Recently Suffer a Loss? Moving Can Be Your Ticket to a Fresh Start

Recently Suffer a Loss? Moving Can Be Your Ticket to a Fresh Start

As the American Psychological Association notes, mourning the death of a loved one is difficult, and it can take a long time before you move on, but you will be able to move on. Most advice will tell you that “moving on” is more of a metaphorical goal. You have to get past the bereavement period in your own head. While this is certainly true, it’s wrong to think that moving on cannot also be a physical way to cope. A change of scenery can be just what a grieving person needs.

Why move?

Uprooting your life and moving to a new city, state, or country is scary for just about everyone. We all have ties to our communities, no matter how long we’ve lived there. Friends, family, and work obligations are hard to leave behind. But when we suffer a trauma like losing a loved one, it can upend our entire sense of what is normal and what makes us happy. In a way, it can become hard to be satisfied in our current location because that location may be tied—emotionally and physically—to the person we lost.

The bottom line is that moving can give you a fresh start, one where the dark clouds of bereavement may not completely disappear, but will certainly have a harder time following you. The psychological impact of changing locales cannot be understated. Research has shown that you are pretty much a different person (with a different personality) when you move to a new place.

You’ll also have the opportunity to make new friends—friends who don’t know your entire history and backstory. You get to decide what to tell them about yourself and when. When we lose loved ones, it’s nice to have a support system of people who love and care about us. But it can also permeate our relationships in negative ways. The new you in a new place doesn’t have to be linked to your bereavement.

How to make your move stress free

OK, stress-free moving might be a lofty goal, but you can definitely minimize the inevitable anxiety that comes with moving if you do it smartly. Here are some tips:

●            First, get organized. A majority of moving stress stems from stuff, mainly the fact that we all tend to have too much of it. You’ll want to downsize some of your belongings. The less you have to move, the cheaper, easier, and less stressful the move will be. Check out these tips.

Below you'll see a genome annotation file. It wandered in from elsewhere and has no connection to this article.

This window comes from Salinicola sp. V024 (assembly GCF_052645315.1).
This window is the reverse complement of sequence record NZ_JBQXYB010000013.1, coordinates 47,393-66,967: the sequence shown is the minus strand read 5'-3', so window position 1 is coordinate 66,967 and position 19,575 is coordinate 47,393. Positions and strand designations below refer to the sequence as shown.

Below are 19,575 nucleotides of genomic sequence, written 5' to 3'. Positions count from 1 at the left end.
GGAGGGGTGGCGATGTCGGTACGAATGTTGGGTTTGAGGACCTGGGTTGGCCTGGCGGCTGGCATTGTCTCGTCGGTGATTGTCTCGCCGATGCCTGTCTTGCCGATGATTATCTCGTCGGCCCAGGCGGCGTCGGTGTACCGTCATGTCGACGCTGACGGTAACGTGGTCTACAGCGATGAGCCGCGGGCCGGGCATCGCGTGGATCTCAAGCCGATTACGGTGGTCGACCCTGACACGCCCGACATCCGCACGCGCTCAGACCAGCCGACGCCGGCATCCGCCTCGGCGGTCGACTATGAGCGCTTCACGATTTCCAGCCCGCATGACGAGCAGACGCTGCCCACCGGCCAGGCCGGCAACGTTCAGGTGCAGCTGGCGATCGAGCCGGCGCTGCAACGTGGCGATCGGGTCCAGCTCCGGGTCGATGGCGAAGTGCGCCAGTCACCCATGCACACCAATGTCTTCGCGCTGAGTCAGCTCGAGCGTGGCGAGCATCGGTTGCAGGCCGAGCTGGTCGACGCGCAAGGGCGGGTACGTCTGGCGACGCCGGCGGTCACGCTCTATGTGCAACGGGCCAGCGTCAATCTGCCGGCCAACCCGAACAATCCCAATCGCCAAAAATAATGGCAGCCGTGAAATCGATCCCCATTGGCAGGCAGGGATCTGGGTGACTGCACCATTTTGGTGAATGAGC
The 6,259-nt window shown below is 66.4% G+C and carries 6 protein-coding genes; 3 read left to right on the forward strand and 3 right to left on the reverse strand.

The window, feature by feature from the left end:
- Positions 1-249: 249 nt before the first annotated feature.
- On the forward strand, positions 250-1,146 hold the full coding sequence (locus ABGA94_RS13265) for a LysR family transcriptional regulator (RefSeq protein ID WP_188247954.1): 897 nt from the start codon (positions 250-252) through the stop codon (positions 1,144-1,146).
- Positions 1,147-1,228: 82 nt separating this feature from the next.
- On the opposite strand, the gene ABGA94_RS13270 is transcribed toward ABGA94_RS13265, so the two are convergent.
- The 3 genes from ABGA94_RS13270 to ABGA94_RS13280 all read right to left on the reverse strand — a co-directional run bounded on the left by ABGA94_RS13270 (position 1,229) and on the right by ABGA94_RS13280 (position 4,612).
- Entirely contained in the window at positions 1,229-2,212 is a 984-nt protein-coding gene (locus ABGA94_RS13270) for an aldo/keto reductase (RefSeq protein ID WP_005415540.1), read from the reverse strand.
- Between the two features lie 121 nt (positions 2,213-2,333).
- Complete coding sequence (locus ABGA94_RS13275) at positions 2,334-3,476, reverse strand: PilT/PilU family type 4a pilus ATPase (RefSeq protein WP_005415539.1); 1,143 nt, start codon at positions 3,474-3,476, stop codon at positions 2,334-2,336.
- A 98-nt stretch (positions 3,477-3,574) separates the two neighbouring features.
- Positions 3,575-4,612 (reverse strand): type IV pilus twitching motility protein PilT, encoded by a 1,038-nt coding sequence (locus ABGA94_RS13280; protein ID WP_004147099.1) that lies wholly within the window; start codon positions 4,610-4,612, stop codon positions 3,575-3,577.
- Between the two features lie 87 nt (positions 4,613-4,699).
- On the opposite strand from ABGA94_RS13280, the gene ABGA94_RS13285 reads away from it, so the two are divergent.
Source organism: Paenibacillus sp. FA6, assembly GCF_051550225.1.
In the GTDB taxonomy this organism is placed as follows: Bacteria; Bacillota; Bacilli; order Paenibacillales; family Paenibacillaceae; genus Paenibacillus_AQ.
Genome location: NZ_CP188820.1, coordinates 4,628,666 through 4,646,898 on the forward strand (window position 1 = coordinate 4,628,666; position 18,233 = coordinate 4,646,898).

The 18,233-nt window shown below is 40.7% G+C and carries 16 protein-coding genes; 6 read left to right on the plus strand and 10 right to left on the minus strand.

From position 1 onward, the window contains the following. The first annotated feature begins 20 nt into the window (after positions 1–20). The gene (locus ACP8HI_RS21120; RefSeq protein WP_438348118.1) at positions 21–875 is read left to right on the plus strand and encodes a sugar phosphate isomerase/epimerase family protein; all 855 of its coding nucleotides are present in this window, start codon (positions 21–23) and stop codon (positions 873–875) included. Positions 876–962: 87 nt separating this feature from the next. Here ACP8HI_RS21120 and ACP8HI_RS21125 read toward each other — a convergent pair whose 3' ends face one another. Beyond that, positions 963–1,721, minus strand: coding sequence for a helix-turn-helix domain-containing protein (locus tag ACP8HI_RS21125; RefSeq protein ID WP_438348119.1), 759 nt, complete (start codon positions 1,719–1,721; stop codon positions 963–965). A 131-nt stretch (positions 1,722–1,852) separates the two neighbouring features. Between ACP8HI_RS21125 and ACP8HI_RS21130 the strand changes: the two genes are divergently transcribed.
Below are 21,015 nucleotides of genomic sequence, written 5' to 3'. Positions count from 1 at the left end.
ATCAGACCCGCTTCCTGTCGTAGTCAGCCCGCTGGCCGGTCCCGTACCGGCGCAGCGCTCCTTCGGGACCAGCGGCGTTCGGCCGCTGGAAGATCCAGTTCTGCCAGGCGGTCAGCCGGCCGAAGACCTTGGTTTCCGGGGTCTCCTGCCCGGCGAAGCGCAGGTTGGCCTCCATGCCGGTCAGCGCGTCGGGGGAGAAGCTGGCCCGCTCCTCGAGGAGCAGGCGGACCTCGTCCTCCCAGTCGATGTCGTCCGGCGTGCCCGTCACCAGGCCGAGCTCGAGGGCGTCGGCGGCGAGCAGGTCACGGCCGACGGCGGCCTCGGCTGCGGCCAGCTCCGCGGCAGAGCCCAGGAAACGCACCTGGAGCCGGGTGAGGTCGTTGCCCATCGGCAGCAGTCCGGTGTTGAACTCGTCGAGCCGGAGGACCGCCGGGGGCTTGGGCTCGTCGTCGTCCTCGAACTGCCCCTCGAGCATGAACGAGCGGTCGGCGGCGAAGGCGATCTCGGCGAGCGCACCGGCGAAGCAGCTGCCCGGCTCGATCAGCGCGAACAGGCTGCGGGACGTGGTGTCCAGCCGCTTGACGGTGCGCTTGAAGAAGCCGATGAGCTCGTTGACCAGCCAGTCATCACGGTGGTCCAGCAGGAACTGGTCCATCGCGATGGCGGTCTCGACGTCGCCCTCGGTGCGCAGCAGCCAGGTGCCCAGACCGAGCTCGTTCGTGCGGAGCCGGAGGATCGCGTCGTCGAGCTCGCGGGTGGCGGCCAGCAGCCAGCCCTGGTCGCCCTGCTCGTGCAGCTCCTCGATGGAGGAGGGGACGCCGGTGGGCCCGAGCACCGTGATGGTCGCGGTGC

●            Set aside a first-day essentials box. A lot can happen between point A and point B, so it’s crucial that you have immediate access to what’s important at all times. Pack a box with cash, important documents, toiletries, ID, and other essentials.

●            Get some help. If you’re trying to save money, lean on friends and family to help you with the move. If you have a little cash to spare, professional movers can lighten the load significantly and are usually well worth their cost.

●            Prep your new residence before you move. Are your new utility accounts in order? How about internet? Is your new space clean and ready for you and your belongings?

●            Think of the kids. Moving during the school year adds a whole new level of stress to any move, and it can disrupt your kids’ lives if you don’t prepare. You must schedule school visits before you move, talk to your kids’ new teachers and administrators beforehand, and make sure they have everything they need to hit the ground running when you arrive in your new home.

Final thoughts

Moving isn’t going to fix your pain. Losing someone you love and the grief that follows has no silver-bullet cure. But you can give yourself a fresh start. Sometimes a change of scenery can give you some perspective and help you realize that the good in your life outweighs the bad, even during this time of bereavement.


*** Written by Lucille Rosetti for Meridian Counseling.

Lucille created as a means of sharing tools to help people through the grief process. Having lost some of the people closest to her, she understands what it’s like, and how it can be an emotional roller coaster that doesn’t always seem to make sense.